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MySQL 8.0 Reference Manual
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13.7.1.10 SET PASSWORD Syntax

SET PASSWORD [FOR user] = 'auth_string'

The SET PASSWORD statement assigns a password to a MySQL user account. 'auth_string' represents a cleartext (unencrypted) password.

Note

Rather than using SET PASSWORD ... = 'auth_string' syntax, ALTER USER syntax is the preferred statement for account alterations, including assigning passwords. For example:

ALTER USER user IDENTIFIED BY 'auth_string';
Important

Under some circumstances, SET PASSWORD may be recorded in server logs or on the client side in a history file such as ~/.mysql_history, which means that cleartext passwords may be read by anyone having read access to that information. For information about the conditions under which this occurs for the server logs and how to control it, see Section 6.1.2.3, “Passwords and Logging”. For similar information about client-side logging, see Section 4.5.1.3, “mysql Logging”.

SET PASSWORD can be used with or without a FOR clause that explicitly names a user account:

  • With a FOR user clause, the statement sets the password for the named account, which must exist:

    SET PASSWORD FOR 'jeffrey'@'localhost' = 'auth_string';
  • With no FOR user clause, the statement sets the password for the current user:

    SET PASSWORD = 'auth_string';

    Any client who connects to the server using a nonanonymous account can change the password for that account. To see which account the server authenticated you as, invoke the CURRENT_USER() function:

    SELECT CURRENT_USER();

Setting the password for a named account (with a FOR clause) requires the UPDATE privilege for the mysql database. Setting the password for yourself (for a nonanonymous account with no FOR clause) requires no special privileges. When the read_only system variable is enabled, SET PASSWORD requires the CONNECTION_ADMIN or SUPER privilege in addition to any other required privileges.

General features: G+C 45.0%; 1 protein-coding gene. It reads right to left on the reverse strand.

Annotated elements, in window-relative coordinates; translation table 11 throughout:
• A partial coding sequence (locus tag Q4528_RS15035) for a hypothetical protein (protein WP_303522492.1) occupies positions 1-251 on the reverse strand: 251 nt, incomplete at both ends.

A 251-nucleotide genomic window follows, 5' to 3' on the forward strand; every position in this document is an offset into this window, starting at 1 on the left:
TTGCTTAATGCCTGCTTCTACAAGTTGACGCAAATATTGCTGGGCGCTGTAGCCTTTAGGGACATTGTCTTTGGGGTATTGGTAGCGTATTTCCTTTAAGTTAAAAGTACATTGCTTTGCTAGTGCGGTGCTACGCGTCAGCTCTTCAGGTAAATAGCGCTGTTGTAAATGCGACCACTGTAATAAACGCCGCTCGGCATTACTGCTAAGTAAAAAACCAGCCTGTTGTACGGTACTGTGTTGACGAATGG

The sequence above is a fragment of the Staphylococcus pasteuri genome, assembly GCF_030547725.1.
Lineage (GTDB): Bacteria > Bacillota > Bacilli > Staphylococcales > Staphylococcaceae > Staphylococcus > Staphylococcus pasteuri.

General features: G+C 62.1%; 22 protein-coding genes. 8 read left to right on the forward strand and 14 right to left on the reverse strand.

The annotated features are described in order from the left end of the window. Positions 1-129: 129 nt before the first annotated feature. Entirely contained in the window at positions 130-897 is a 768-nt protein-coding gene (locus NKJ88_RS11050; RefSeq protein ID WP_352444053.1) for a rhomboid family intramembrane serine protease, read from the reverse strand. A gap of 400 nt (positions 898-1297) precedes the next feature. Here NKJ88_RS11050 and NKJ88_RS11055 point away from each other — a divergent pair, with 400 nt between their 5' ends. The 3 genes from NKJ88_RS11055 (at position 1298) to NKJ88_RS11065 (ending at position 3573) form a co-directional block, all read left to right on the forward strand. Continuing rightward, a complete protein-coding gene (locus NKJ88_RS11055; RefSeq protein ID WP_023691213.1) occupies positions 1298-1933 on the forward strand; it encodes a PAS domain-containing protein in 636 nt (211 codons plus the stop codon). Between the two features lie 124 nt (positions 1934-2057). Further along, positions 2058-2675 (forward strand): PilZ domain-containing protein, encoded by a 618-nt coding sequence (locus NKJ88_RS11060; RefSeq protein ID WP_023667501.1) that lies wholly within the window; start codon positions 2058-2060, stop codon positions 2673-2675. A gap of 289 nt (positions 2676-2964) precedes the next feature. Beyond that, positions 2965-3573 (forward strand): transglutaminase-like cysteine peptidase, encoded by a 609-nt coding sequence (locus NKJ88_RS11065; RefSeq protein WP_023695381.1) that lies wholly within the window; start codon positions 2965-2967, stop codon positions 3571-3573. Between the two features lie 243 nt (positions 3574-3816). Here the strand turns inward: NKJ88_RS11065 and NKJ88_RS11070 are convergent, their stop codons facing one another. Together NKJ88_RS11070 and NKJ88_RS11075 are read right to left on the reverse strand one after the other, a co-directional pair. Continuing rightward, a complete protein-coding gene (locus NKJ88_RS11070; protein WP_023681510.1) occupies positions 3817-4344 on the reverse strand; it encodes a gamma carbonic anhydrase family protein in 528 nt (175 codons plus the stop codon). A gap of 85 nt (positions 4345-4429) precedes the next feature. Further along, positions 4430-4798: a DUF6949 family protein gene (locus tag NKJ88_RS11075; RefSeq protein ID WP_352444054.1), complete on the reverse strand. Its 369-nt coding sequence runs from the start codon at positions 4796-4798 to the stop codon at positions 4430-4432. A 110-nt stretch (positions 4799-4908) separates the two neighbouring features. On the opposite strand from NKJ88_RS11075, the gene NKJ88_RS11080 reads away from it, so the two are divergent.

If a FOR user clause is given, the account name uses the format described in Section 6.2.4, “Specifying Account Names”. For example:

SET PASSWORD FOR 'bob'@'%.example.org' = 'auth_string';

The host name part of the account name, if omitted, defaults to '%'.

SET PASSWORD interprets the string as a cleartext string, passes it to the authentication plugin associated with the account, and stores the result returned by the plugin in the mysql.user account row. (The plugin is given the opportunity to hash the value into the encryption format it expects. The plugin may use the value as specified, in which case no hashing occurs.)

For additional information about setting passwords and authentication plugins, see Section 6.3.7, “Assigning Account Passwords”, and Section 6.3.10, “Pluggable Authentication”.


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